I don’t undress, entirely. Partly because I am so very cold—sometimes my teeth chatter convulsively—unless I am feeling feverish, and my skin is sweaty-clammy—but mostly because I want to be prepared for leaving the bed quickly—running from the house if summoned. Never will I forget—I hear the voice often—as I see the lizard-creature with the beady dead gem-like eyes—Mrs. Smith? You’d better come to the hospital as soon as you can—your husband is still alive. Especially, I wear warm socks.
If you are likely to be summoned unexpectedly from bed, it is a very good idea not to go to bed barefoot.
Precious minutes are wasted pulling on socks! In a time of desperation, nothing is more awkward.
And so I have become, even in the nest-sanctuary, incapable of removing my clothes at night, and wearing what is called night-wear as I’d used to wear, in my former life.
In fact it has come to seem to me utterly brazen, reckless, and plain ignorant, that one would even consider undressing, and making oneself needlessly vulnerable, like a turtle slipping out of its shell.
Is he still alive? Is my husband still alive?
Yes. Your husband is still alive.
Though the nest is very comforting, and very welcoming—though the nest has become the (emotional, intellectual, spiritual) core of the widow’s life—yet it should be acknowledged that the nest is not an antidote for insomnia.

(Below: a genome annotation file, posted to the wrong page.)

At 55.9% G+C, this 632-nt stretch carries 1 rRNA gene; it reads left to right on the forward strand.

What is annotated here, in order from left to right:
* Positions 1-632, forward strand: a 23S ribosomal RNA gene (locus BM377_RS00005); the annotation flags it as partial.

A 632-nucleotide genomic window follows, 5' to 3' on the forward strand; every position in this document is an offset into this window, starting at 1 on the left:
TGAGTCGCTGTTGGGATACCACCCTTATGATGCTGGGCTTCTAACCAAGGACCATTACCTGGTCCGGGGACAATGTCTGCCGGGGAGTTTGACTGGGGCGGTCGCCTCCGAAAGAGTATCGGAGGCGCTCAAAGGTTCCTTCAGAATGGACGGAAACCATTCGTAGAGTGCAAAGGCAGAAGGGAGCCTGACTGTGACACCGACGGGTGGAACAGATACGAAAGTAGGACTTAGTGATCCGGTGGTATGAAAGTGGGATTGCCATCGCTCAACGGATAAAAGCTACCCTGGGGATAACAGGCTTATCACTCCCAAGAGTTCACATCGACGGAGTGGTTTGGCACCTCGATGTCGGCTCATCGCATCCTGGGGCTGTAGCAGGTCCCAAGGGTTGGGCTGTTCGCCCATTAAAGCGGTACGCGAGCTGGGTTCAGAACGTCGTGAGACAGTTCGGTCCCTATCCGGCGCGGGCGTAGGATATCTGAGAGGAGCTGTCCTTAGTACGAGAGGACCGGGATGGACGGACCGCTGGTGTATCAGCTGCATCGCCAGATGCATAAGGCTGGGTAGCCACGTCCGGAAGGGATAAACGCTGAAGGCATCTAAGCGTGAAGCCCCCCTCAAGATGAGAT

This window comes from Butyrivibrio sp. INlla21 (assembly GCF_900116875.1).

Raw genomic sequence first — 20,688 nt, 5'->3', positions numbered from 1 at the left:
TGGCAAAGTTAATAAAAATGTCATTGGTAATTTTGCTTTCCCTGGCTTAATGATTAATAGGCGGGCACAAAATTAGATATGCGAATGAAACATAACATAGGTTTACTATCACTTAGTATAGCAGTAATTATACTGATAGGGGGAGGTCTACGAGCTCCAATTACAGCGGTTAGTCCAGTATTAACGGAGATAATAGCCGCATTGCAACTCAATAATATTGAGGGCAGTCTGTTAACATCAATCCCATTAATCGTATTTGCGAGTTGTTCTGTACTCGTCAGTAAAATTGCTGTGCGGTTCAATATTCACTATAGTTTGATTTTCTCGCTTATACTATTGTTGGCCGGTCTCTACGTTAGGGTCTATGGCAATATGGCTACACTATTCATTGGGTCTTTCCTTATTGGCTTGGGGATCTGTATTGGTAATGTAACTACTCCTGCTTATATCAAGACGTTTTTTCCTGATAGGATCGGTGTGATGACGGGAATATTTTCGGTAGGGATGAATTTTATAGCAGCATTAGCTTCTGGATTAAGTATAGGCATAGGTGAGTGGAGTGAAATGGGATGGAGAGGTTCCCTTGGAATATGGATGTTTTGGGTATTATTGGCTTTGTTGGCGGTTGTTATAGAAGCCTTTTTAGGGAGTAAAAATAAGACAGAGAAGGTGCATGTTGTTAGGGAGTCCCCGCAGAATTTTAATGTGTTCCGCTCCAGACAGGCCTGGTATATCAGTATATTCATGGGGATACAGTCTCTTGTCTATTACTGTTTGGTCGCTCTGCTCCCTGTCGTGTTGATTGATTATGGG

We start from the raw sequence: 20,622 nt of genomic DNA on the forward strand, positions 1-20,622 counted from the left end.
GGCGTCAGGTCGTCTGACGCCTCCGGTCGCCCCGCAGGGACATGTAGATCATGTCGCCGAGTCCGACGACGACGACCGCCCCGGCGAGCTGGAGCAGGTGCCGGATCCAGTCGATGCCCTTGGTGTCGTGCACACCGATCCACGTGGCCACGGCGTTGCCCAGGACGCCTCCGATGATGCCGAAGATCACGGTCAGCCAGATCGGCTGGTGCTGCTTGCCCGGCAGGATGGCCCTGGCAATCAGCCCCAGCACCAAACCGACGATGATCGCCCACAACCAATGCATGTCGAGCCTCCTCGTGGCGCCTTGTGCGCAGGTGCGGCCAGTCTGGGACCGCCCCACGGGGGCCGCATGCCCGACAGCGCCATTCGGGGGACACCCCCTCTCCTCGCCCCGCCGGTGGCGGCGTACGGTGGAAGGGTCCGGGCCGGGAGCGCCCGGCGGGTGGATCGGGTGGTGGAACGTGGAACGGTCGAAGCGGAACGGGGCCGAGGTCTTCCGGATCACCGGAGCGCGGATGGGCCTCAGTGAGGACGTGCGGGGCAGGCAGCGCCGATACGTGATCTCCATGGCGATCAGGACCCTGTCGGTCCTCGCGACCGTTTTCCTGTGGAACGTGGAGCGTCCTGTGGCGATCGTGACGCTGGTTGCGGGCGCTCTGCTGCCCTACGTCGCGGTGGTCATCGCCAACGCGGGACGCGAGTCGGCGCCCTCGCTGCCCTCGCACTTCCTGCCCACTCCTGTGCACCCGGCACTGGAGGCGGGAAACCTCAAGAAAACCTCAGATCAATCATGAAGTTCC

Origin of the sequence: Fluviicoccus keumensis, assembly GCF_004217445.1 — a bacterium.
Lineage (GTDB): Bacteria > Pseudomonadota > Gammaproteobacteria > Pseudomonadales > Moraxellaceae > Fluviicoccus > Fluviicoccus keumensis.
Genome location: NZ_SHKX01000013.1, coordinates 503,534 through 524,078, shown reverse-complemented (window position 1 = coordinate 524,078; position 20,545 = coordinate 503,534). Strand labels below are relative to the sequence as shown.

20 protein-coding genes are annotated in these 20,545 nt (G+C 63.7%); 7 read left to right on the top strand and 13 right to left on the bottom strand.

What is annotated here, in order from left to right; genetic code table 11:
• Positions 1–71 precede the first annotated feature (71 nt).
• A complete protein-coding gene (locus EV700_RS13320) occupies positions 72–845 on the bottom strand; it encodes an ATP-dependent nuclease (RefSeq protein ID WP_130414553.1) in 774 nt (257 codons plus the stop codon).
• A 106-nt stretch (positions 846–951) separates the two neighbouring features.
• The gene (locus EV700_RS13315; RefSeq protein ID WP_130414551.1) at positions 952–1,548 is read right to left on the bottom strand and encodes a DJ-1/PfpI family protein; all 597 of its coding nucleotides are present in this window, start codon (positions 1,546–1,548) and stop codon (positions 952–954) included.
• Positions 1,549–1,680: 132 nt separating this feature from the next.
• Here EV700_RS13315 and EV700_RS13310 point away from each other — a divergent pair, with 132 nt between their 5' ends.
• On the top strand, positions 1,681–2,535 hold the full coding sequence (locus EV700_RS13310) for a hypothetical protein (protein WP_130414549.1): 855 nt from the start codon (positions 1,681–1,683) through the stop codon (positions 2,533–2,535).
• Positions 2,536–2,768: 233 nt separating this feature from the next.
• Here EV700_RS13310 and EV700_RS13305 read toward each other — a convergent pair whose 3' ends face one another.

When I can’t sleep—which would be every night unless I take a sleeping pill—or a capsule of something called Lorazepam (“for anxiety”) which our family doctor has prescribed for me—the nest is my place of great solace and comfort and though I am awake, I am not the desperate person I am during the day. Here, to the extent to which I can concentrate, I am able to mimic my old self to a degree, by taking a sort of pleasure—“pleasure” might be an exaggeration, but let it stand—in going through page proofs for an upcoming review, or working on a draft of a short story abandoned at the start of Ray’s hospitalization; there are myriad scattered notes for a novel, which I will not be able to write, but there is a completed novel which I’d intended to revise, and may soon begin revising; this novel, about loss, grief, and mourning, in a mythical upstate New York river-city called Sparta, will come to be primary in my life, if not indeed a lifeline; but at the present time, I am not able to concentrate on even rereading it, let alone undertaking a revision.
How frail a vessel, prose fiction! How fleeting and insubstantial, the “life of the mind”! I must fight against the terrible lethargy, despair and self-contempt so many of us felt after the catastrophe of 9/11 when the very act of writing seemed of so little consequence as to be a kind of joke.
Words seem futile. In the face of such catastrophe . . .
Yet, working on short things—reviews, essays, stories—is a solace of a kind. Almost, immersed in work, I can forget the circumstances of my life—almost!—and if I become restless in bed I leave the nest to prowl about in Ray’s study, which is the next room; or, I drift into my study, which is on the other side of Ray’s, to answer e-mails, which has already come to mean a great deal to me, far more than it had ever meant when Ray was alive; but always my late-night excursions are predicated by the fact that I will return to the nest in a few minutes.